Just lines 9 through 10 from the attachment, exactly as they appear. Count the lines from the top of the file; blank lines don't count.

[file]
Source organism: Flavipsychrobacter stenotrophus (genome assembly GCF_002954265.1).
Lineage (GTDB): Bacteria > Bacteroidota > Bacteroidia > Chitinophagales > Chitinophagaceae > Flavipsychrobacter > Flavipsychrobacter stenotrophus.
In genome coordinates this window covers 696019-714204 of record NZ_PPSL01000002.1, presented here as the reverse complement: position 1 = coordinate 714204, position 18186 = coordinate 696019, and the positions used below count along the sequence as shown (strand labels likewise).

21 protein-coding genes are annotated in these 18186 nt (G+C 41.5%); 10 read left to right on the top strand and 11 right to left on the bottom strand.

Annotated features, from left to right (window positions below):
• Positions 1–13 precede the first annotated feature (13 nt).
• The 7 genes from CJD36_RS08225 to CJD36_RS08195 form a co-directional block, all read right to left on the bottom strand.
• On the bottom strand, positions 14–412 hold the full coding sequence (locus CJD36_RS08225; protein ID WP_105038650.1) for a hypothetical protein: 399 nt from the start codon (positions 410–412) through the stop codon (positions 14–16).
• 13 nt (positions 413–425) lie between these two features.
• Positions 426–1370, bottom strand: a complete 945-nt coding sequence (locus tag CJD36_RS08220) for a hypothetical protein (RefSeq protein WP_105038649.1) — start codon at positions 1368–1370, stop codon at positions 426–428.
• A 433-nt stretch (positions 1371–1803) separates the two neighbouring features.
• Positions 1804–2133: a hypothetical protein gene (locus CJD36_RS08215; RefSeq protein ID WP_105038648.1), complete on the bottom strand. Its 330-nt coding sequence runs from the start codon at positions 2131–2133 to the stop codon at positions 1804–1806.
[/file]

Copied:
• 13 nt (positions 413–425) lie between these two features.
• Positions 426–1370, bottom strand: a complete 945-nt coding sequence (locus tag CJD36_RS08220) for a hypothetical protein (RefSeq protein WP_105038649.1) — start codon at positions 1368–1370, stop codon at positions 426–428.